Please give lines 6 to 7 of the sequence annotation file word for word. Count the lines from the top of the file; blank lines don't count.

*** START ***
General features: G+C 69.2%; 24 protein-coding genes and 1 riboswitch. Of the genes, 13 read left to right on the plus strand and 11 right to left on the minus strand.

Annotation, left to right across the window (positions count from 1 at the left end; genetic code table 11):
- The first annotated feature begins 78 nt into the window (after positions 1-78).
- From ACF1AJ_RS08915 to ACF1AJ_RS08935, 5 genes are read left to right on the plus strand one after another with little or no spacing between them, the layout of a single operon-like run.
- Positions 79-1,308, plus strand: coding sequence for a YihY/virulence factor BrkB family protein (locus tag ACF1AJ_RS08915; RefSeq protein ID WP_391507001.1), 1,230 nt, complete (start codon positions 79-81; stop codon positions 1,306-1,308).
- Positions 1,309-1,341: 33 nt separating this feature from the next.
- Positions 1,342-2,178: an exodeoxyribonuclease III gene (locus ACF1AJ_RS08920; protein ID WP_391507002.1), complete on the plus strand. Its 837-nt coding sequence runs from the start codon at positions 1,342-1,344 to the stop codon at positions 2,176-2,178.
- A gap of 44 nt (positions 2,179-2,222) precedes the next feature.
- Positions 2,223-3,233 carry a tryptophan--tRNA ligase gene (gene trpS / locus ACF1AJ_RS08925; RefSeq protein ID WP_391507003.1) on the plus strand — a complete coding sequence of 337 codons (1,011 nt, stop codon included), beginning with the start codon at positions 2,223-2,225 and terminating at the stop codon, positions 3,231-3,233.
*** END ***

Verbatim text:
- Positions 1,309-1,341: 33 nt separating this feature from the next.
- Positions 1,342-2,178: an exodeoxyribonuclease III gene (locus ACF1AJ_RS08920; protein ID WP_391507002.1), complete on the plus strand. Its 837-nt coding sequence runs from the start codon at positions 1,342-1,344 to the stop codon at positions 2,176-2,178.